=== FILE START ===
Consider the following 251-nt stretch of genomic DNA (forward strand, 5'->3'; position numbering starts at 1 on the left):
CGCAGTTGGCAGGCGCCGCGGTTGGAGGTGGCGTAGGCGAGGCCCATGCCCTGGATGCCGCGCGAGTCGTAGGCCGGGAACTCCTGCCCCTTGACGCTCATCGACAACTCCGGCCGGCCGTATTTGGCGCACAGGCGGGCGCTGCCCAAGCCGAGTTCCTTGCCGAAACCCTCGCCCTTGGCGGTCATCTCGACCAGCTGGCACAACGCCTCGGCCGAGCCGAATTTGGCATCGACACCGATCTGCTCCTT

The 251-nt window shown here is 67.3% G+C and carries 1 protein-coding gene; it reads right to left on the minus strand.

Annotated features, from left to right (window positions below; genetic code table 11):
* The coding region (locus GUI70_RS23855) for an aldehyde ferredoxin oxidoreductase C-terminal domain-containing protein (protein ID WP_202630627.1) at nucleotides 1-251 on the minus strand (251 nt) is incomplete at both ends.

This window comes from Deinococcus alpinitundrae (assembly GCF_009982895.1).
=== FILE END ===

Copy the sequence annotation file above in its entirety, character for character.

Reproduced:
Consider the following 251-nt stretch of genomic DNA (forward strand, 5'->3'; position numbering starts at 1 on the left):
CGCAGTTGGCAGGCGCCGCGGTTGGAGGTGGCGTAGGCGAGGCCCATGCCCTGGATGCCGCGCGAGTCGTAGGCCGGGAACTCCTGCCCCTTGACGCTCATCGACAACTCCGGCCGGCCGTATTTGGCGCACAGGCGGGCGCTGCCCAAGCCGAGTTCCTTGCCGAAACCCTCGCCCTTGGCGGTCATCTCGACCAGCTGGCACAACGCCTCGGCCGAGCCGAATTTGGCATCGACACCGATCTGCTCCTT

The 251-nt window shown here is 67.3% G+C and carries 1 protein-coding gene; it reads right to left on the minus strand.

Annotated features, from left to right (window positions below; genetic code table 11):
* The coding region (locus GUI70_RS23855) for an aldehyde ferredoxin oxidoreductase C-terminal domain-containing protein (protein ID WP_202630627.1) at nucleotides 1-251 on the minus strand (251 nt) is incomplete at both ends.

This window comes from Deinococcus alpinitundrae (assembly GCF_009982895.1).